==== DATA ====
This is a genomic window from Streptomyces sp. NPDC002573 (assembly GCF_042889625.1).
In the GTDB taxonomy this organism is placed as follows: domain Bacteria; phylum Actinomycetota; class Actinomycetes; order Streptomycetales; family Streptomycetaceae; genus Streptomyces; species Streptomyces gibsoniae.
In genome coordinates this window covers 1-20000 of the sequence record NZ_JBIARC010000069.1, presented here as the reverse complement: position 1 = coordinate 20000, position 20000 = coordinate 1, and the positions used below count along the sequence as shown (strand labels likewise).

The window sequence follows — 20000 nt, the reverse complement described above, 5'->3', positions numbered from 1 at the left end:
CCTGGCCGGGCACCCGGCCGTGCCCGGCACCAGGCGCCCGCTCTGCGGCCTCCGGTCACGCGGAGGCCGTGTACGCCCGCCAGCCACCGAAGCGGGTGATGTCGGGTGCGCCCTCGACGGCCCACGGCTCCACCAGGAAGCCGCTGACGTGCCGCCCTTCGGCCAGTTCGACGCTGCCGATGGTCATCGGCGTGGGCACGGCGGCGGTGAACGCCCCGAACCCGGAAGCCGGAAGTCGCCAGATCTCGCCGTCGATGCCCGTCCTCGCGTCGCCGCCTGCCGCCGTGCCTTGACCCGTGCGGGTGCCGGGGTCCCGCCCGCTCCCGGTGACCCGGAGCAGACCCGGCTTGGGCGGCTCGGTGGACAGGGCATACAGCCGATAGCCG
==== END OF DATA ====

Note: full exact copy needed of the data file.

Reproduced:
This is a genomic window from Streptomyces sp. NPDC002573 (assembly GCF_042889625.1).
In the GTDB taxonomy this organism is placed as follows: domain Bacteria; phylum Actinomycetota; class Actinomycetes; order Streptomycetales; family Streptomycetaceae; genus Streptomyces; species Streptomyces gibsoniae.
In genome coordinates this window covers 1-20000 of the sequence record NZ_JBIARC010000069.1, presented here as the reverse complement: position 1 = coordinate 20000, position 20000 = coordinate 1, and the positions used below count along the sequence as shown (strand labels likewise).

The window sequence follows — 20000 nt, the reverse complement described above, 5'->3', positions numbered from 1 at the left end:
CCTGGCCGGGCACCCGGCCGTGCCCGGCACCAGGCGCCCGCTCTGCGGCCTCCGGTCACGCGGAGGCCGTGTACGCCCGCCAGCCACCGAAGCGGGTGATGTCGGGTGCGCCCTCGACGGCCCACGGCTCCACCAGGAAGCCGCTGACGTGCCGCCCTTCGGCCAGTTCGACGCTGCCGATGGTCATCGGCGTGGGCACGGCGGCGGTGAACGCCCCGAACCCGGAAGCCGGAAGTCGCCAGATCTCGCCGTCGATGCCCGTCCTCGCGTCGCCGCCTGCCGCCGTGCCTTGACCCGTGCGGGTGCCGGGGTCCCGCCCGCTCCCGGTGACCCGGAGCAGACCCGGCTTGGGCGGCTCGGTGGACAGGGCATACAGCCGATAGCCG